Troy A. Clay, Soldier Support Institute chief of staff, types an email. Clay recently answered questions about his service and what Black History Month means to him. (Courtesy photo)

Q & A for Black History Month: Troy A. Clay

Leader Staff Reports

Troy A. Clay, Soldier Support Institute chief of staff, is an Army veteran and continues to serve as a proud member of the U.S. Army Civilian Corps. He served 29 years in the military in the Finance Corps. He was born and raised in New Jersey and is the youngest of four boys. His father, along with three brothers are all retired police officers. “We are a family that prides itself in service as it is the most important calling one can have in life next to serving God,” Clay said.

Q. What does Black History Month mean to you?

A. Black History month is the month-long observance that celebrates the many accomplishments and achievements of African Americans. For me, it is a reflective time that enriches and revitalizes my spirit. Understanding our history, our struggles, and more importantly our ability to persevere during difficult times, demonstrates not only for African Americans but for all races the many contributions that make our country the greatest country in the world even during adverse times.

Q. What do you know about the civil rights movement?

A. The civil rights movement which mainly took place during the 1950s and 1960s was all about the African American struggle to achieve social justice and equal rights in America. Although slavery had long been abolished it did not bring about the equality that African Americans had long sought. Even with the 14th and 15th Amendments that afforded African Americans equal protection under the law and the right to vote, there were many in this country that prevented these liberties from being realized. With prejudice and violence prevalent, especially in the South, the civil rights movement was an unprecedented mobilization of both black and white Americans to push for equality.

Q. What were some challenges that you or others you may know faced during your time in the military and how has the military evolved since then?

A. During my military career, which began in the mid-80s, the military culture was one that I believe would give me an opportunity to be successful while serving my country. I wasn’t naïve to think that “pockets” of prejudice didn’t exist in the military, but it wasn’t as rampant as it had been in the past. Although frowned upon for leaders and Soldiers to display blatant prejudice or racism, there were still subtle undertones of prejudice throughout the military that were always present. Today’s Army has a zero-tolerance policy for prejudice and racism, but it still exists. Although the Army has its own unique culture, everyone has their own culture that has been shaped over one’s lifetime and sometimes it takes a long time to change culture, even if you are able to change it at all.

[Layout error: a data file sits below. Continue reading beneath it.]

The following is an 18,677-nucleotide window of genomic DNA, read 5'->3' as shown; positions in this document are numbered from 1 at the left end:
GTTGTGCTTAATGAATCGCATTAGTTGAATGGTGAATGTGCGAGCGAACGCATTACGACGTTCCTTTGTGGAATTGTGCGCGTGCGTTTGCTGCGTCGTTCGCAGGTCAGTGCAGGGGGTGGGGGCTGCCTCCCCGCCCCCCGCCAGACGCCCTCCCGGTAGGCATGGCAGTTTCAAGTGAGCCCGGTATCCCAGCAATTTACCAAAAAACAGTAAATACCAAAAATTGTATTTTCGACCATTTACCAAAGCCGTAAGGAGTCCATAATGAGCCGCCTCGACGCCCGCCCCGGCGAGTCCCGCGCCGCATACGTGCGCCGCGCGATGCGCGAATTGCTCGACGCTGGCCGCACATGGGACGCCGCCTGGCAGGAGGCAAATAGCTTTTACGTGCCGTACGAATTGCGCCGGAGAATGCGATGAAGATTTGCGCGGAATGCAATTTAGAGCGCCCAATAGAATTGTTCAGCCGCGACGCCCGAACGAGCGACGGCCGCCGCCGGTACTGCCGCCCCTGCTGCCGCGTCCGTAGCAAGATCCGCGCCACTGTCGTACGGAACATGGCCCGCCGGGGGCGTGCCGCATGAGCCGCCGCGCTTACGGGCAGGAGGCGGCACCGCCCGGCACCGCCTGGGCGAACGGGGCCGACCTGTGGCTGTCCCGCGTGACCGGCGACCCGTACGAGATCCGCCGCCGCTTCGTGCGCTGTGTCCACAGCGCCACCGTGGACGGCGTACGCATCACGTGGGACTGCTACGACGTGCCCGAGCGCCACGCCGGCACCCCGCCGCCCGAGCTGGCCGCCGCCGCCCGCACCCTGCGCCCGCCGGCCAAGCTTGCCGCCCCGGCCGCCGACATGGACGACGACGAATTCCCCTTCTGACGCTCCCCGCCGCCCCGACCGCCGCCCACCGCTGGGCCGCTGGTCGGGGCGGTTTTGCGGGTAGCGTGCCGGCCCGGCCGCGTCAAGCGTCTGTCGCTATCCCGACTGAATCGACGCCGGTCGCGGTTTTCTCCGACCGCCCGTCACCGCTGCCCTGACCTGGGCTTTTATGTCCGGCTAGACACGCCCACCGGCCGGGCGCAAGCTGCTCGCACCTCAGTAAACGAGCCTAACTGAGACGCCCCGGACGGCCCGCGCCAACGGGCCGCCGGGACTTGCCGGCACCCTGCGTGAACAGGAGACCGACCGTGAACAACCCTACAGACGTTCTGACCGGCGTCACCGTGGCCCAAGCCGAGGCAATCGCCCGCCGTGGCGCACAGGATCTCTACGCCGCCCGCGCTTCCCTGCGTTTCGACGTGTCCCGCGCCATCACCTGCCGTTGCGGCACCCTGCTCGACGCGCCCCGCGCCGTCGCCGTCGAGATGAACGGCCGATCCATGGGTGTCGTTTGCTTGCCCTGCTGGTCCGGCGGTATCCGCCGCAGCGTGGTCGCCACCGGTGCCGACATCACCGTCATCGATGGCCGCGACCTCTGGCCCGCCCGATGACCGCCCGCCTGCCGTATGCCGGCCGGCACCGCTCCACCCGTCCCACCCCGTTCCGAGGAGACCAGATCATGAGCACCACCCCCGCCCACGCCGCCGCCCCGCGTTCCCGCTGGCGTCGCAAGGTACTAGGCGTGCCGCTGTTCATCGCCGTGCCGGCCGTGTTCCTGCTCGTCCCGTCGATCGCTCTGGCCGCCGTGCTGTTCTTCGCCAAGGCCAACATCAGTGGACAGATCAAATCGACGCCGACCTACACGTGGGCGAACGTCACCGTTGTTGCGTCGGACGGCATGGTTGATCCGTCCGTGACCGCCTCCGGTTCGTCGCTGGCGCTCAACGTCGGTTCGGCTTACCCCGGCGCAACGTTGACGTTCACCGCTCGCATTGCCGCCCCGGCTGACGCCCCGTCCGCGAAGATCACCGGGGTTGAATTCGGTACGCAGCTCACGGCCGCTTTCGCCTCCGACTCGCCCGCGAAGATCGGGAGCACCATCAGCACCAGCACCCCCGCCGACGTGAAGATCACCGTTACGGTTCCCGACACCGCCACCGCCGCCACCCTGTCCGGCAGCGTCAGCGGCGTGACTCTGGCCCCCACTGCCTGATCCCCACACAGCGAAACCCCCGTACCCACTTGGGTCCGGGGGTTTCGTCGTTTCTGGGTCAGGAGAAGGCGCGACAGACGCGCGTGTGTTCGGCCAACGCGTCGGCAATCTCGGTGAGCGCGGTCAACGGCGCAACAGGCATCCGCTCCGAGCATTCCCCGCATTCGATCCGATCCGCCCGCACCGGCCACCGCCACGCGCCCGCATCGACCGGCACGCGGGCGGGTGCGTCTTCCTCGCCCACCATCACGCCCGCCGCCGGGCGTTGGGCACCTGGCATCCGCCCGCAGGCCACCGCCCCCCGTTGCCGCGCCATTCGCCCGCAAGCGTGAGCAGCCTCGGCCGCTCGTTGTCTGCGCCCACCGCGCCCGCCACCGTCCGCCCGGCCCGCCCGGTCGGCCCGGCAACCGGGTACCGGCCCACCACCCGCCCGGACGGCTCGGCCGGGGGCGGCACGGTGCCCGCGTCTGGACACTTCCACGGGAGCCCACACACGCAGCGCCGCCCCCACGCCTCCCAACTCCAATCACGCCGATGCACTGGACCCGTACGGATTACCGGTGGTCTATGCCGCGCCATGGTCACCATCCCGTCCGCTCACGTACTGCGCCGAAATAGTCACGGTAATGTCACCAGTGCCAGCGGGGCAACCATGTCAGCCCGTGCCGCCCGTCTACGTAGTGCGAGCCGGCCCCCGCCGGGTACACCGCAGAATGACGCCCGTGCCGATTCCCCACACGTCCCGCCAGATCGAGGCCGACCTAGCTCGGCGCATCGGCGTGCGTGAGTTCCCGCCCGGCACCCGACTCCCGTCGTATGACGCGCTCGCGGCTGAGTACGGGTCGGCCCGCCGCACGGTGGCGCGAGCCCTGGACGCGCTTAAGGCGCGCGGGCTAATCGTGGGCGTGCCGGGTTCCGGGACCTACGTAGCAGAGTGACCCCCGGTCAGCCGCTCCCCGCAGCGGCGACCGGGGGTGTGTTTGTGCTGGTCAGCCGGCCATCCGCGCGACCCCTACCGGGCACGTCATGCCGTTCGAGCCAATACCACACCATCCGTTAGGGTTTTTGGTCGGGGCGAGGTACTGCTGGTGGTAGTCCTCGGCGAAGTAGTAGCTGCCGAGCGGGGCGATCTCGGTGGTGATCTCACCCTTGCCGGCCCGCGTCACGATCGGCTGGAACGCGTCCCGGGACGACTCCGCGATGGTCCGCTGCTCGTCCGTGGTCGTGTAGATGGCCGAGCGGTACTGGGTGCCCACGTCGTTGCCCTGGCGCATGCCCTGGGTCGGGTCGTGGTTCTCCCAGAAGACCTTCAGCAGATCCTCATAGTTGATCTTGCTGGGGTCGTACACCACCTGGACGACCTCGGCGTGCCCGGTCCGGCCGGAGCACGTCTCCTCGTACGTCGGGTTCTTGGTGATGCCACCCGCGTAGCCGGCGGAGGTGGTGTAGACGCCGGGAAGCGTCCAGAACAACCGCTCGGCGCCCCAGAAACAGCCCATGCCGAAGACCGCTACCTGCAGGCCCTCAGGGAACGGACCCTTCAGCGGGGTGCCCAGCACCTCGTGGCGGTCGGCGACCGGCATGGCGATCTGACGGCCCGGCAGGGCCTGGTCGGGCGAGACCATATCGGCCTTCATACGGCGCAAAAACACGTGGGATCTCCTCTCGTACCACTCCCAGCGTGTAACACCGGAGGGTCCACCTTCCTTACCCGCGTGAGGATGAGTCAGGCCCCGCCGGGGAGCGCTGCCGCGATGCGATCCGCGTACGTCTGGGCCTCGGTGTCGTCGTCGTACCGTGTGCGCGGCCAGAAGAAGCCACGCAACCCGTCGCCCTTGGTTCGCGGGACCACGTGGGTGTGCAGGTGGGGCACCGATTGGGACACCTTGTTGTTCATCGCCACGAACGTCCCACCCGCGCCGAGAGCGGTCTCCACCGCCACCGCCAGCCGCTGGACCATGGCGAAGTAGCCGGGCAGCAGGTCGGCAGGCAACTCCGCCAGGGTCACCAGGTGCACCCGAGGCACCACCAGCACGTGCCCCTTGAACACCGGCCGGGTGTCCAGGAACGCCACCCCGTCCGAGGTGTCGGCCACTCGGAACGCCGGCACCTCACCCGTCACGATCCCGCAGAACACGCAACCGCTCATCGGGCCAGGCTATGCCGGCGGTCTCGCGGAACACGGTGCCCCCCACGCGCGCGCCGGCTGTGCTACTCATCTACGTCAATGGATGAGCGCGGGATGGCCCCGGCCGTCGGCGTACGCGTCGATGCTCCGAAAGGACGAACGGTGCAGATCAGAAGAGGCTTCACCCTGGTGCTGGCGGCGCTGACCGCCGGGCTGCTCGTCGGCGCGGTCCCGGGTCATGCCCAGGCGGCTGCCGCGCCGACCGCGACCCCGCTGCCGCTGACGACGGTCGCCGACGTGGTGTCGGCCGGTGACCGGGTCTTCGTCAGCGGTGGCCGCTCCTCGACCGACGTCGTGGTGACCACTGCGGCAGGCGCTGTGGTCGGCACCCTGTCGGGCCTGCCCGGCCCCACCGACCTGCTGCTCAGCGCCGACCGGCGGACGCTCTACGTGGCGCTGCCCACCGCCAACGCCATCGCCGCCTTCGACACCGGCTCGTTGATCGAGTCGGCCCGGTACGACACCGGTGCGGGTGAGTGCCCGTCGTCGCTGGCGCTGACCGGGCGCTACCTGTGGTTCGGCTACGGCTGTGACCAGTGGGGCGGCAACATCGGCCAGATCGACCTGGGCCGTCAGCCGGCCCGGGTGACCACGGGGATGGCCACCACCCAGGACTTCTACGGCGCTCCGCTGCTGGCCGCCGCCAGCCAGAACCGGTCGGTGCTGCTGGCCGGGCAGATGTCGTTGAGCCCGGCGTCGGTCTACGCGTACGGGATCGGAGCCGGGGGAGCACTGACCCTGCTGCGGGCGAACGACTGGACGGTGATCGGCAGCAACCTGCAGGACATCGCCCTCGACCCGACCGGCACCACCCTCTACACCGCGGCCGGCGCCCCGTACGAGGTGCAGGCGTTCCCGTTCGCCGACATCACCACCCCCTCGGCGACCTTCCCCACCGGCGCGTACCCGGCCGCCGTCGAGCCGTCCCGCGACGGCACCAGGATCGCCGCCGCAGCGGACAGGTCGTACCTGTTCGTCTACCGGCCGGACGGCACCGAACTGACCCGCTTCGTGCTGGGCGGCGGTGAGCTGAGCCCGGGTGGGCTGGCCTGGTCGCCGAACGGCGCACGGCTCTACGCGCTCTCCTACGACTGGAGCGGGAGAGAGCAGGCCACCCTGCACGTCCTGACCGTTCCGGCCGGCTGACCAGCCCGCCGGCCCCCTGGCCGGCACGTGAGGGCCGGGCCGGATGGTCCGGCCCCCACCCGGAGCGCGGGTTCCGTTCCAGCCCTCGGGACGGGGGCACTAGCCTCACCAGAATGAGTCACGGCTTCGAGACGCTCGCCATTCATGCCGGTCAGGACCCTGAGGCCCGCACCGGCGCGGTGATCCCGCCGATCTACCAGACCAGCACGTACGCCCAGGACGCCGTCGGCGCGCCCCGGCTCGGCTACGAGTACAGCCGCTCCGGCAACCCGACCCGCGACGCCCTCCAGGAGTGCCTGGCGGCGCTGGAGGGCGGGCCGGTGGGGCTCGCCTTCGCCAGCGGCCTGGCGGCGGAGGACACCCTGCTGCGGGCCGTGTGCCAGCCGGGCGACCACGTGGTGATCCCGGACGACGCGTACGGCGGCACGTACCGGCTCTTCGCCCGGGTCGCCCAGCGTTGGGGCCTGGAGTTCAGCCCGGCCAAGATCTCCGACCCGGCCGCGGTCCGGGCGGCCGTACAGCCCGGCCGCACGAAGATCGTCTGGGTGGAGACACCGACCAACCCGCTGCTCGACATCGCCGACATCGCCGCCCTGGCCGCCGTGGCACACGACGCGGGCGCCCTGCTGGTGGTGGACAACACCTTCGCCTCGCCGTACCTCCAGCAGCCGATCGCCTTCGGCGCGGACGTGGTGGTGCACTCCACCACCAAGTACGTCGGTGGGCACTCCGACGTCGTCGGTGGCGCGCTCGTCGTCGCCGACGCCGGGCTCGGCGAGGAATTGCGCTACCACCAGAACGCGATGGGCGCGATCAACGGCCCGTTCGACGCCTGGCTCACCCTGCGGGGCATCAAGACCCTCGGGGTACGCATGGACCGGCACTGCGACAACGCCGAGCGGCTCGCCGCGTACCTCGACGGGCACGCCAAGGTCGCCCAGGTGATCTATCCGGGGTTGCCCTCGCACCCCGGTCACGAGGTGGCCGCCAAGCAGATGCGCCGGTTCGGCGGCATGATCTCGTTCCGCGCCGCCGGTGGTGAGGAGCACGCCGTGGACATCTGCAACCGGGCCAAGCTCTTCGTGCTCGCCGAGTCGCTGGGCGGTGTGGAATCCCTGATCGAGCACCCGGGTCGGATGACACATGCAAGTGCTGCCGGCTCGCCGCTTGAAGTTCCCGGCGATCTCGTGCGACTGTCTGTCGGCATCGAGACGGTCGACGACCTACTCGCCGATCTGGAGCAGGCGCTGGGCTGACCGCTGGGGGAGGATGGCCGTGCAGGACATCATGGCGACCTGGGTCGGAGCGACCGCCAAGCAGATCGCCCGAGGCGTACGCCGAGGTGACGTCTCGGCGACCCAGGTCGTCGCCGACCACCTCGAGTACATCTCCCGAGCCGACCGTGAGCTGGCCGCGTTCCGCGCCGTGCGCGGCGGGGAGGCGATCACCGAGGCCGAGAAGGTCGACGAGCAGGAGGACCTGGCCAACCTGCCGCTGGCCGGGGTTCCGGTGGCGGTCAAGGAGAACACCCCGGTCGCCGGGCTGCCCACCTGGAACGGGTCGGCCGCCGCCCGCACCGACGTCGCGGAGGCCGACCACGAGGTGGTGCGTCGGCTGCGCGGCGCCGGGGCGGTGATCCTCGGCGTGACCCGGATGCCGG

Q. How can we continue to promote inclusion and equality?

A. Inclusion and equality are a force multiplier and critical to the success of our Army. Much time and attention are focused on this subject and many programs are in place to promote inclusion and equality. The success of these programs starts at the “top.” Leaders must “walk the walk and talk the talk” in their words and more importantly in their actions. They must instill this in their units and create an organizational culture and atmosphere whereby the unit thrives through inclusion and equality. Soldiers are smart and can easily detect when leaders are giving “lip service” and truly not behind the programs that promote these virtues.

Q. What African American has had an impact on your life and why?

A. As I trace my own individual history, there are people in my lineage that have impacted my life. With my commitment to serving my country as a military officer, the one that has impacted my life the most is my grandfather’s uncle, 2nd Lt. Johnson Chesnut Whittaker. Most people may have never heard of him, but he was the second black cadet to ever attend West Point. Enduring physical harassment and abuse from white cadets, Johnson was brutally attacked by his classmates. Accused of committing these acts on himself, he was charged, court-martialed, and later dismissed from West Point. A 1972 book depicting the story of Johnson Whittaker followed by a television movie in 1994 based on the book redrew attention to Whittaker’s case. On July 25, 1995, President Bill Clinton awarded a posthumous commission to Whittaker's heirs, saying, "We cannot undo history. But today, finally, we can pay tribute to a great American and we can acknowledge a great injustice." Knowing Johnson’s story growing up and then witnessing this terrible injustice corrected, has had a profound impact on my life as a military officer, renewed my faith in the “system” and greatly influenced my military career.